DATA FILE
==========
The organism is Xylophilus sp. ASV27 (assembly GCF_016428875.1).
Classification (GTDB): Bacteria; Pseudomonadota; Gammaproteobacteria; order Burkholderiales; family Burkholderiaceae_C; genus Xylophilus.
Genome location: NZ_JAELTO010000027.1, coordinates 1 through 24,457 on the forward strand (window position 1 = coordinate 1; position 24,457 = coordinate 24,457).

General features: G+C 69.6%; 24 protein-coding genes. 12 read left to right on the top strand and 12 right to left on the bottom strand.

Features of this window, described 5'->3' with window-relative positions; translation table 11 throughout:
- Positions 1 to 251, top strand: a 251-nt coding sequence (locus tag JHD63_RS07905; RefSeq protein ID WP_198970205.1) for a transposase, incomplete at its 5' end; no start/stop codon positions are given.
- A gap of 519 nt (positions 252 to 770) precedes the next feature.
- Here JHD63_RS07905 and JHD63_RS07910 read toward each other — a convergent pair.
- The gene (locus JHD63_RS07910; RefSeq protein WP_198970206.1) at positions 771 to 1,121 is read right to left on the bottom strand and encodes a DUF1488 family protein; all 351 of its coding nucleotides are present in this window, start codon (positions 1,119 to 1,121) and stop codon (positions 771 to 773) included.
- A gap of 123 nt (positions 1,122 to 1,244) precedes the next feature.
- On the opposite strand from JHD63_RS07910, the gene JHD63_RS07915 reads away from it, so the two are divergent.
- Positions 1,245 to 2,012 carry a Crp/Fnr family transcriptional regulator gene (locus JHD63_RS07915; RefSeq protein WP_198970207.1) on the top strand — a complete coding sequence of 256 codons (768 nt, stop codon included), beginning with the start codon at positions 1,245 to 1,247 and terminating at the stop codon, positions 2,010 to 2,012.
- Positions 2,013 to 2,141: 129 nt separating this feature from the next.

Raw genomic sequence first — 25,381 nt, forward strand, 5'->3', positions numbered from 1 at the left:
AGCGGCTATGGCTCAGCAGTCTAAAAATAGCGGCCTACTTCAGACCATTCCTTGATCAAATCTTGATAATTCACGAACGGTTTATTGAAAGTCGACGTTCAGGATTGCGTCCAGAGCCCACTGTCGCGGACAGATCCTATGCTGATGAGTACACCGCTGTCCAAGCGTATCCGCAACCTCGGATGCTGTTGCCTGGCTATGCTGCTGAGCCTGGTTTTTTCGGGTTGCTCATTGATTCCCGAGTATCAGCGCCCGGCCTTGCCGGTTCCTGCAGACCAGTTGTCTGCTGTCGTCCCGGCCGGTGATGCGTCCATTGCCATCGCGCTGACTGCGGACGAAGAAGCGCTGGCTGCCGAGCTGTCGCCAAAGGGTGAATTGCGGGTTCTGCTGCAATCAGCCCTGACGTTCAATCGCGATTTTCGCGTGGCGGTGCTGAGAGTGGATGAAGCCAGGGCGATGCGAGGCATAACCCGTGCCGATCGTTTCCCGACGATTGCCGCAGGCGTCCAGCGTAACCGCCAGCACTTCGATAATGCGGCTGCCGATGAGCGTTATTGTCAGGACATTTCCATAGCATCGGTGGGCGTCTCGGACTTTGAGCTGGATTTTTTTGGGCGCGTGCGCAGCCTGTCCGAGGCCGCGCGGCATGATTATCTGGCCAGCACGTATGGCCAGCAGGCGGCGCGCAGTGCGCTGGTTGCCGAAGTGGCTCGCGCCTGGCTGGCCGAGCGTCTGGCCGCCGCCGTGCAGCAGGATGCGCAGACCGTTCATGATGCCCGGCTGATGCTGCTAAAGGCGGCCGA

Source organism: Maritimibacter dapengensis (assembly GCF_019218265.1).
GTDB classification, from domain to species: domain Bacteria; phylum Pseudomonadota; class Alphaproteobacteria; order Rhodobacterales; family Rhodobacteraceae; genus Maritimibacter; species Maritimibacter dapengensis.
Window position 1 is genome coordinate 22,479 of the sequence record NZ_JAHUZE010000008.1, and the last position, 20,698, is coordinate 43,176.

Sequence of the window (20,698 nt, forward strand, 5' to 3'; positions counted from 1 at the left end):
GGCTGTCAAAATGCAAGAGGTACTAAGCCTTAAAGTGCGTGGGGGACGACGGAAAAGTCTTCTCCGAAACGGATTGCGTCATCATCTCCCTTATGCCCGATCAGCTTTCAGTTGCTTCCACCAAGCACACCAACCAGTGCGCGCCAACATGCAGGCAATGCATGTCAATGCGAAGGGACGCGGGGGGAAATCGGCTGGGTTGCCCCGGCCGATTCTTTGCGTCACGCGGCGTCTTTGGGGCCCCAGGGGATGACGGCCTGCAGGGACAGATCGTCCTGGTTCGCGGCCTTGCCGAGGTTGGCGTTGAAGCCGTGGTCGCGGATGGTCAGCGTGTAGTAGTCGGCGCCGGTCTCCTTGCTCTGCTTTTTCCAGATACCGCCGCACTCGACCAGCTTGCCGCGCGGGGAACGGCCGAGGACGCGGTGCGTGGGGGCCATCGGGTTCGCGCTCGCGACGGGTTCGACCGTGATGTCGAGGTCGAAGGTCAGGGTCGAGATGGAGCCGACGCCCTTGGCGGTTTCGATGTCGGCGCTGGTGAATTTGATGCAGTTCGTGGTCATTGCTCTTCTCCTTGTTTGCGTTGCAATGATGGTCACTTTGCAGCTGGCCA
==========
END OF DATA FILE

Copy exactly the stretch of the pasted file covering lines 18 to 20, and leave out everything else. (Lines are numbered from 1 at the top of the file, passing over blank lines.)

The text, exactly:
Window position 1 is genome coordinate 22,479 of the sequence record NZ_JAHUZE010000008.1, and the last position, 20,698, is coordinate 43,176.

Sequence of the window (20,698 nt, forward strand, 5' to 3'; positions counted from 1 at the left end):
GGCTGTCAAAATGCAAGAGGTACTAAGCCTTAAAGTGCGTGGGGGACGACGGAAAAGTCTTCTCCGAAACGGATTGCGTCATCATCTCCCTTATGCCCGATCAGCTTTCAGTTGCTTCCACCAAGCACACCAACCAGTGCGCGCCAACATGCAGGCAATGCATGTCAATGCGAAGGGACGCGGGGGGAAATCGGCTGGGTTGCCCCGGCCGATTCTTTGCGTCACGCGGCGTCTTTGGGGCCCCAGGGGATGACGGCCTGCAGGGACAGATCGTCCTGGTTCGCGGCCTTGCCGAGGTTGGCGTTGAAGCCGTGGTCGCGGATGGTCAGCGTGTAGTAGTCGGCGCCGGTCTCCTTGCTCTGCTTTTTCCAGATACCGCCGCACTCGACCAGCTTGCCGCGCGGGGAACGGCCGAGGACGCGGTGCGTGGGGGCCATCGGGTTCGCGCTCGCGACGGGTTCGACCGTGATGTCGAGGTCGAAGGTCAGGGTCGAGATGGAGCCGACGCCCTTGGCGGTTTCGATGTCGGCGCTGGTGAATTTGATGCAGTTCGTGGTCATTGCTCTTCTCCTTGTTTGCGTTGCAATGATGGTCACTTTGCAGCTGGCCA